'Developing a brand'

Some coaches call it the team's identity. Some call it the team's personality. Derek Dooley calls it the team's brand.

Whatever you call it, finding it is one of Dooley's primary objectives in his first spring practice as head coach of the Tennessee Vols.

Noting that one of the most important tasks in the weeks ahead will be to "develop our brand of how we compete and how we play," he added: "We should never lose sight of that. I'm talking, not just schematically, but more so from an intangible standpoint.

"What kind of competitive spirit do we practice and play with? What's our discipline level? What's our toughness level? What's our effort level on every play?"

Growing in all of these areas is crucial, he said, so that "ultimately we're a team that's enjoyable to watch. Those are some short-term goals we're going to try to accomplish."

Dooley recently asked Vol upperclassmen what they envisioned their "brand" being. Their responses pleased him.

"I had a meeting with the seniors," he recalled, "and the first thing I talked about was 'What do you want people to say about our team when they see us play?' Words came out such as discipline - meaning they're doing what they're supposed to do, not looking sloppy, not having unnecessary penalties, not killing themselves. Words such as toughness - which this program has always been built on, physical and mental toughness. Words such as effort - flying to the ball every snap and playing with great team competitive spirit ... meaning you're never affected by things that go bad in a game and you don't get too excited when things go good.

"Those are the intangible values that I think all teams strive to have. Saying that's easy. The hard part is doing it, so how we structure our program and how we reinforce those values everyday is going to be important."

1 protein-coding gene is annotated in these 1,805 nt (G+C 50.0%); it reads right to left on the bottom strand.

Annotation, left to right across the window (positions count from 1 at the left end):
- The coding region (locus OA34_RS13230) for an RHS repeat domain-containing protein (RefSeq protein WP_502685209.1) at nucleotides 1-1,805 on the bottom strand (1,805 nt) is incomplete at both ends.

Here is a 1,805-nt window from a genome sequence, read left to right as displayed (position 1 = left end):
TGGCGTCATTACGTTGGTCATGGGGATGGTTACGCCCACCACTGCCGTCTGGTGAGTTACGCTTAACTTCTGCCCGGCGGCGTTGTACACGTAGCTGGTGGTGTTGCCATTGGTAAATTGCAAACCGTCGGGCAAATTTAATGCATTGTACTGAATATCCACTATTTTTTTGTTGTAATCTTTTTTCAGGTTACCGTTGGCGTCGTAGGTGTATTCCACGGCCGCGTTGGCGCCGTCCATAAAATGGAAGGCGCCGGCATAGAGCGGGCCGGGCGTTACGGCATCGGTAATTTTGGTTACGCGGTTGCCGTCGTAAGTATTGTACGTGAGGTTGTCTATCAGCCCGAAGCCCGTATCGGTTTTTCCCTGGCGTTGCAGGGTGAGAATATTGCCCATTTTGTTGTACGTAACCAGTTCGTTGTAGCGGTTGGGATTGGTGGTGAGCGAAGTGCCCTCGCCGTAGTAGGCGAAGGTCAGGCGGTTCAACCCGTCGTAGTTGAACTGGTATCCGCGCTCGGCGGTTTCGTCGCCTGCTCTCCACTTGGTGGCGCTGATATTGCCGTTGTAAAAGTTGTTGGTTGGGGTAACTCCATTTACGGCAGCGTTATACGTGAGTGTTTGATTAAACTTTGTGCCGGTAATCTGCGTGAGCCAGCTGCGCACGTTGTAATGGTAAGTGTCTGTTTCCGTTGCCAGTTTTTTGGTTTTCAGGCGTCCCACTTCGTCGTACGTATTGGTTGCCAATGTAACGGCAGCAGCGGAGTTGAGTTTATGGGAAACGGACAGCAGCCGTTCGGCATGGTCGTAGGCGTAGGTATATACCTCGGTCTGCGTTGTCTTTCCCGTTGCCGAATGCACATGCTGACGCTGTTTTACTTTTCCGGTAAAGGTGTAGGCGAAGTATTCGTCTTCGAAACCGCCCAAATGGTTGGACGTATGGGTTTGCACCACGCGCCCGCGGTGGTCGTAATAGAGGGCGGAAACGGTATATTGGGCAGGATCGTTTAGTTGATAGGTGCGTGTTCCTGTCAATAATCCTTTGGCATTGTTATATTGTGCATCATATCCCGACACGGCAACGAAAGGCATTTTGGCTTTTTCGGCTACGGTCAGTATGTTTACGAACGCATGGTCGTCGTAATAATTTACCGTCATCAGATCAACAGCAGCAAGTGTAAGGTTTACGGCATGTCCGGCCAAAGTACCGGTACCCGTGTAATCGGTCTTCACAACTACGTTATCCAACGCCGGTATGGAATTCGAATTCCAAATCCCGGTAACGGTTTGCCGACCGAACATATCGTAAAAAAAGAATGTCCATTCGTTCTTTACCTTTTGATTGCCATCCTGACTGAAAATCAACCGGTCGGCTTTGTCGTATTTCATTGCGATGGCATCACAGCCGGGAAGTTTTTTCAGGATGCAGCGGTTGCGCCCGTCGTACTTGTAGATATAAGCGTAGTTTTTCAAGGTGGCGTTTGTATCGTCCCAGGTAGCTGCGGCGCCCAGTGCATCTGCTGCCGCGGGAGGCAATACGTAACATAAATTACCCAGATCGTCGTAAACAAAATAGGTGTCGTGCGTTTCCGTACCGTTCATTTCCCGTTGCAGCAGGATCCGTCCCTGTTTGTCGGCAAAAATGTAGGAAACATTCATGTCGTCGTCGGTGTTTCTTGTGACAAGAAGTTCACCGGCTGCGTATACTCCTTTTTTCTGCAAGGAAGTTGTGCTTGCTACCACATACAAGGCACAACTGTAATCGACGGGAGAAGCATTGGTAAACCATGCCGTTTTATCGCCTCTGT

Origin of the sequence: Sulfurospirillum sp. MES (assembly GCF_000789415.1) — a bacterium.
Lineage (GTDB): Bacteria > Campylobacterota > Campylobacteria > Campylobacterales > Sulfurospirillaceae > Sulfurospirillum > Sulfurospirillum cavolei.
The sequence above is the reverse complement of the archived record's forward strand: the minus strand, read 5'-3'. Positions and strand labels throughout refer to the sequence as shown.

Offensively, Tennessee is going to have a new quarterback, a new tailback, four new starters in the offensive line this season. Defensively, there will be two new tackles, at least one new linebacker and two new defensive backs. With so many new faces in key roles, Dooley says he'll stress the fundamentals even more than usual.

"It always starts with everybody improving fundamentally at their position," he said. "Regardless of the year, that's the beauty of spring practice - to improve fundamentally."

With a new staff, new schemes and new terminology, much of the spring will be devoted to getting familiar with the new faces and new systems.

"Certainly, this year it's going to be a great chance for our team to learn and digest and become experts in all of our systems - on offense, defense and special teams," Dooley said. "That's a big goal. And, don't forget, we have nine coaches who are all kind of new to each other."

The new boss said the Vols have had "14 good workouts" in terms of offseason drills designed to assess quickness and athleticism. The real assessments take place once the pads go on, however.

"You can only evaluate so much in watching guys jump over bags," he said. "But we'll have a good feel for our personnel coming out of spring."

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